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by Jeff
Rated: ASR | Letter/Memo | Personal | #1844920
Dear Me Contest Entry (Jan 2012).

January 1, 2012

Mr. SoCalScribe
123 Main Street
Los Angeles, CA 90000

Dear Me:

          Have you ever wanted to sell a screenplay and see your name on the silver screen? What about walking into a bookstore and picking up a bestseller with your name on it? Does the idea of being paid for your writing, and working from home in your pajamas while everyone else has to get up early and trudge into a corporate office appeal to you?

          Many writers have these dreams, but very few make them a reality. Thanks to our custom-designed and universally applicable system we like to call Hard Work (Persistence and Talent modules sold separately), we can help you get there and ensure that you have your absolute best writing year ever!*

         In fact, we're so confident in our product, we're going to give away some of our secrets for free, right in this very letter! For example:

         *Bullet* Give yourself realistic deadlines. We both know that you work better under pressure; when you actually have a due date. For your screenwriting this year, consider the TrackingB TV Script Contest (deadline April 15, 2012), Nicholl Screenwriting Fellowship (deadline May 1, 2012) and the, TrackingB Feature Script Contest (deadline October 30, 2012). Can you write two feature screenplays and one television pilot this year? Yes you can; and thanks to these deadlines, you know which ones to work on first, and when they're due!

         *Bullet* Capitalize on existing opportunities. How about that novel that you've always wanted to write? Why not take advantage of the entire month dedicated to writing a manuscript and use that as an opportunity to actually finish one? And look! NaNoWriMo starts in November, which is conveniently two days after your last screenplay deadline for the year! And it's ten months away, which gives you plenty of time to prepare! Could your writing schedule for the year get any more perfect?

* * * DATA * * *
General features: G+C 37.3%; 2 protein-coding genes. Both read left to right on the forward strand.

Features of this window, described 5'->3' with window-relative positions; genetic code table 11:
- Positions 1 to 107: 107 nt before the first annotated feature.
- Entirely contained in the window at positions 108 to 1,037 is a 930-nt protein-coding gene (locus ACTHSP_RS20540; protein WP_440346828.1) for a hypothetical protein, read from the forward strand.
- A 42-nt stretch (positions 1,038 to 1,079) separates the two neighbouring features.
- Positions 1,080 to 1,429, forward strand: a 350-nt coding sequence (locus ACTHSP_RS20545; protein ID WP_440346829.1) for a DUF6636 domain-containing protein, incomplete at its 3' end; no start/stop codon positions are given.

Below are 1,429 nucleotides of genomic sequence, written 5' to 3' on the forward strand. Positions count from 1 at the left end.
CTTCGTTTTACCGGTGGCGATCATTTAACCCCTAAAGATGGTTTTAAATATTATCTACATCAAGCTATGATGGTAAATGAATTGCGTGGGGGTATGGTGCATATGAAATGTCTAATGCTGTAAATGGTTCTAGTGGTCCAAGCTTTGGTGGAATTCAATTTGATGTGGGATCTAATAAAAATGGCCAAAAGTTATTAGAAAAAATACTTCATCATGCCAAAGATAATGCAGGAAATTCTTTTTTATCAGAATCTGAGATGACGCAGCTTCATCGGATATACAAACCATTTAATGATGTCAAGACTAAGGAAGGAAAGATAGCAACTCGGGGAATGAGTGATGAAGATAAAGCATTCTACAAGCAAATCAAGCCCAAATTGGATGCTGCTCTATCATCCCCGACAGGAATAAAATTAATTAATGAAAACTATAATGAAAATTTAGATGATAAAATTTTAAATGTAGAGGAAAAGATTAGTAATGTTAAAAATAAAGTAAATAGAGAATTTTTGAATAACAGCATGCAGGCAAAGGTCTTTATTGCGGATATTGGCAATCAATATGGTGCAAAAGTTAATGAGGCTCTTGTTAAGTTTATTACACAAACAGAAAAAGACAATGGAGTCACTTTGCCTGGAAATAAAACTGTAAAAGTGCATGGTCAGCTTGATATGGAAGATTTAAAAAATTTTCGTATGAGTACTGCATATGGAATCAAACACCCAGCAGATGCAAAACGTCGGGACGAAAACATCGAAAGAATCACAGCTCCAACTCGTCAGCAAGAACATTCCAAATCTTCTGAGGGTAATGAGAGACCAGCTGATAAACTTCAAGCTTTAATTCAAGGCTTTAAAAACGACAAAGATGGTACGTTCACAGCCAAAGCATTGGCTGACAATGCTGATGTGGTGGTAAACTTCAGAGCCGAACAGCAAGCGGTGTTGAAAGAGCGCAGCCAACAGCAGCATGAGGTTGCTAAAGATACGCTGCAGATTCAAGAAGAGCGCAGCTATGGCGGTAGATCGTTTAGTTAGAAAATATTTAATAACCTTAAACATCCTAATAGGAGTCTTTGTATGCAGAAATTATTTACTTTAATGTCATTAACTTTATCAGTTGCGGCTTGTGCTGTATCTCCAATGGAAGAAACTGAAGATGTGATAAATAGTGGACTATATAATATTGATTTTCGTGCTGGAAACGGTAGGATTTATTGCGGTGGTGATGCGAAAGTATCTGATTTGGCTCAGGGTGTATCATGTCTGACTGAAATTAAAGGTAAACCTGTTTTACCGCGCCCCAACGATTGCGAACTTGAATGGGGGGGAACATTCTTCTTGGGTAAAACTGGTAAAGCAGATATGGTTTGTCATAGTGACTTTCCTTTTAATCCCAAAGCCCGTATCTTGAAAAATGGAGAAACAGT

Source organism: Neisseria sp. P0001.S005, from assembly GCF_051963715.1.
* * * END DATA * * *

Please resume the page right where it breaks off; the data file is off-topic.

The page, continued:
*Bullet* Cut back on the other things that take up your time. Honestly, you seem like a nice guy; the kind of guy who's probably always happy to help out when someone asks for something, the first to volunteer for any opportunity that comes along. But let's be real for a moment; you don't have all the time in the world. You have a family and a day job and a dozen other things that cut way down on your "me" time (which, coincidentally, also happens to be your "writing" time). You need to set aside a solid block of time for writing. It doesn't necessarily have to be every day, but you have to be able to maintain a consistent writing schedule, rather than relying on the fits and starts that come whenever you feel guilty about not getting behind the keyboard for a few days (or weeks). If that comes at the expense of some of the other things you do in you spare time, you're going to have to remind yourself that your writing always has to be a priority.